By Kirra Grimes
A LOCAL reconciliation group has questioned Bass Coast Shire Council’s decision to host a citizenship ceremony on January 26, calling this a “painful” day for Indigenous Australians, and one that should be reserved for “reflection” rather than celebration.
Council has traditionally held citizenship ceremonies in Wonthaggi on January 26, and from this year on, that tradition will be enforced, by federal government legislation introduced in September 2019 in response to a growing trend among local councils to ‘boycott’ Australia Day celebrations, out of respect to Indigenous people.
Under the new legislation, councils that choose not to host citizenship ceremonies on behalf of the Federal Department of Home Affairs on January 26 will forfeit their right to host such ceremonies on any date.
But the Bass Coast South Gippsland Reconciliation Group (BCSGRG) says that shouldn’t stop Bass Coast Shire Council taking a stand in the Australia Day debate, with members calling on Council to make the reconciliation message a central part of the day.
“Compelling councils to hold citizen ceremonies on Australia Day doesn’t entirely compel Councils to ‘stick with the script’ on Australian values,” BCSGRG secretary Marg Lynn told the Sentinel-Times in the lead up to the ceremony in Wonthaggi this Sunday.
Marg suggested a “brave” Council could “take the opportunity to speak up about our colonial past, our treatment of Aboriginal Australians and the relatively recent adoption of the January 26 as a national holiday”.
“The deeper questions are whether we should hold Australia Day at all, whether we should rename it and change its date, or whether we should retain it as a day of reflection. The [BCSGRG] has adopted the latter approach for the moment,” Marg said.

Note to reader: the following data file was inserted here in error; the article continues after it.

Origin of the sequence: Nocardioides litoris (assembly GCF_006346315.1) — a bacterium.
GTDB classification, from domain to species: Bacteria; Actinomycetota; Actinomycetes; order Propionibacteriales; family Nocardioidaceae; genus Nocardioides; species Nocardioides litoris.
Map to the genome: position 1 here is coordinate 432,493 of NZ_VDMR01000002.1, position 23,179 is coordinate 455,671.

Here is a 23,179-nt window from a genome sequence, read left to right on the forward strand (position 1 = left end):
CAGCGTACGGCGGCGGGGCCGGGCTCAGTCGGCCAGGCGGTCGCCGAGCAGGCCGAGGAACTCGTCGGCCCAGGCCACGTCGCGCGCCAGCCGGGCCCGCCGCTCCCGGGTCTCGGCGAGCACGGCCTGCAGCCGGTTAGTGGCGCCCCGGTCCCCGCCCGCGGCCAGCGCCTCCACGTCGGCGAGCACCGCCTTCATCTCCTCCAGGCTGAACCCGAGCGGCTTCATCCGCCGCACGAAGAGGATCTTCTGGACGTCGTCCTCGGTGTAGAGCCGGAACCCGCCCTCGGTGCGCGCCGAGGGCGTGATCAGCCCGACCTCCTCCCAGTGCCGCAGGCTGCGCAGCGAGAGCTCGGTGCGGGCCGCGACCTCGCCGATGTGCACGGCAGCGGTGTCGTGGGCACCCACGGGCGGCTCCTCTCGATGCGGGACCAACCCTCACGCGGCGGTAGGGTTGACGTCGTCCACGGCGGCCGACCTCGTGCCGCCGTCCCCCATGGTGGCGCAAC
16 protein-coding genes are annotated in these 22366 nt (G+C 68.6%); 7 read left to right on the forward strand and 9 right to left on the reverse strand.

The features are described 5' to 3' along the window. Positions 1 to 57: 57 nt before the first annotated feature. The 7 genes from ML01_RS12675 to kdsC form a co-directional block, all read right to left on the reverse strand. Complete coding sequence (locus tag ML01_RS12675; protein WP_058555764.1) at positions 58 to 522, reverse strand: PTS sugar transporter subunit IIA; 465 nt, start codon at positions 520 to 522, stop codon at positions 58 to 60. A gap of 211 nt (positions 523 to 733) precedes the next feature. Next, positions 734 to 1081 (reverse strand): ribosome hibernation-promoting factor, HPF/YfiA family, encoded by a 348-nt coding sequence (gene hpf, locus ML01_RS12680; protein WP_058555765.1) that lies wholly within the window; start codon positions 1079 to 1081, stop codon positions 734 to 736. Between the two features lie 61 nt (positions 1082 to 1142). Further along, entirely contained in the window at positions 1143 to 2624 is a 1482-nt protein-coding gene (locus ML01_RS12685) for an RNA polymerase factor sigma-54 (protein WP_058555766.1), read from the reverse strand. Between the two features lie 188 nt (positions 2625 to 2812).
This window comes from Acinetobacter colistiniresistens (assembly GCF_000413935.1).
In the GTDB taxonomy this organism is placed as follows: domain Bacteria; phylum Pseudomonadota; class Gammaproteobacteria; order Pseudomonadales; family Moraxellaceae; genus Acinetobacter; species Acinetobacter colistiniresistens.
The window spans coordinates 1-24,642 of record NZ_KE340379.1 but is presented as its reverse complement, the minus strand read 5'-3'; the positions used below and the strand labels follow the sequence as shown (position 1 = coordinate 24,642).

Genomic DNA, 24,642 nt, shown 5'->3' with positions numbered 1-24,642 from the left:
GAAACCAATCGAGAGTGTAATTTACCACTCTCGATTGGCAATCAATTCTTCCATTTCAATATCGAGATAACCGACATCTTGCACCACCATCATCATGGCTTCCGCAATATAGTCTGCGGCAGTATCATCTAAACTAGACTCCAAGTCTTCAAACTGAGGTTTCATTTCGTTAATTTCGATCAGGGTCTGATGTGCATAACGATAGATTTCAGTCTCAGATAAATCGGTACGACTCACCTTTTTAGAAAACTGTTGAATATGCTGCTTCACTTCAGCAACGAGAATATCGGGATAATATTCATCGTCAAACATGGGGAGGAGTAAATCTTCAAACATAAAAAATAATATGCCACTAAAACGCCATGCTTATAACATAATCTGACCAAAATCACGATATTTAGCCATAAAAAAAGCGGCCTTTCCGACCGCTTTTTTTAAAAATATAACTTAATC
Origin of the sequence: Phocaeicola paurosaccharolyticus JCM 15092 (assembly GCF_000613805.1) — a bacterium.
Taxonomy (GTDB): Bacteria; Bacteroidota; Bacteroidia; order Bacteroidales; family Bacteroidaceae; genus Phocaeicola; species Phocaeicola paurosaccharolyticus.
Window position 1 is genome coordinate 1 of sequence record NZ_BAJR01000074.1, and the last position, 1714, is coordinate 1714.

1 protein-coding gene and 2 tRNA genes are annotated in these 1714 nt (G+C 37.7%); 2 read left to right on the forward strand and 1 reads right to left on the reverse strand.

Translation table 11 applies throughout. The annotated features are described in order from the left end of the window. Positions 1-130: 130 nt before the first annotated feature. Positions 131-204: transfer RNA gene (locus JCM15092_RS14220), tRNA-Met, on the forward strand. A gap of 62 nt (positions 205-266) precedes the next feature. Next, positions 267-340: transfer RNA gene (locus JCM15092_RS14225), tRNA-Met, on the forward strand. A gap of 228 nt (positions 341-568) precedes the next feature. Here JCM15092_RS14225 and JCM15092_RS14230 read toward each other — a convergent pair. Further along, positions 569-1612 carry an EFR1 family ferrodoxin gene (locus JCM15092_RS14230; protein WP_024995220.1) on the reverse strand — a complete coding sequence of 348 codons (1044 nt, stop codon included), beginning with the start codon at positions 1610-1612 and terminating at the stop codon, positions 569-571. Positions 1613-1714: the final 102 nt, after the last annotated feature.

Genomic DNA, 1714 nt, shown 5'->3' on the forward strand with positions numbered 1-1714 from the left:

Bass Coast Shire Council has defended the decision to celebrate the arrival of new citizens on January 26, with Deputy Mayor Cr Geoff Ellis telling the Sentinel-Times he did not see a conflict between this process and reconciliation values.
Cr Ellis, himself a member of BCSGRG, confirmed he would be attending several local Australia Day events on Sunday in his role as Deputy Mayor, including Council’s citizenship ceremony.
“Welcoming fresh faces into our community is one of the best facets of the role of councillor and I love being able to talk to people about all the great reasons they have chosen to make their home and future among us. I don’t see this process as disrespectful to our First Nations people,” Cr Ellis said.
The ceremony on January 26, as with all Bass Coast citizenship ceremonies, will include acknowledgement of First Nations people and a ‘welcome to country,’ Cr Ellis said, describing these practices a “great honour” which would be carried out with “utmost respect”.
Cr Ellis also highlighted Council’s “clear and progressive” approach to supporting and promoting respect for Aboriginal and Torres Strait Islander members of the Bass Coast community, reflected through involvement in BCSGRG and the Bass Coast Reconciliation Network, and events such as the annual Tunnerminnerwait and Maulboyheener commemoration, National Sorry Day, National Reconciliation Week and NAIDOC Week.
“In working with our Aboriginal and Torres Strait Islander community and stakeholders we continue to develop respectful relationships and create meaningful opportunities with First Nation peoples,” Cr Ellis said.
The BCSGRG is co-hosting an ‘Alternative Australia Day’ event at Churchill Island this Sunday, January 26, from 11am to 2pm, for Indigenous and non-Indigenous community members who want to gather in a supportive environment.
BCSGRG members encourage all Australians to embrace the spirit of reconciliation on Sunday and beyond “because it’s about the healing of the nation”.
“We are divided from one another and the more we embrace reconciliation with our brothers and sisters who are the first people, the more we become one community,” the group’s co-chair Florence Hydon said.
The Bass Coast Shire Council is currently developing its first ‘Reconciliation Action Plan’ in collaboration with the local Aboriginal and Torres Strait Islander community and Reconciliation Australia.
The plan was due to be completed during the 2018/19 financial year, according to Council’s latest Annual Report, but was deferred to allow more time to “enhance working relationships with our Aboriginal and Torres Strait Islander community” and “identify key priorities for our reconciliation journey”.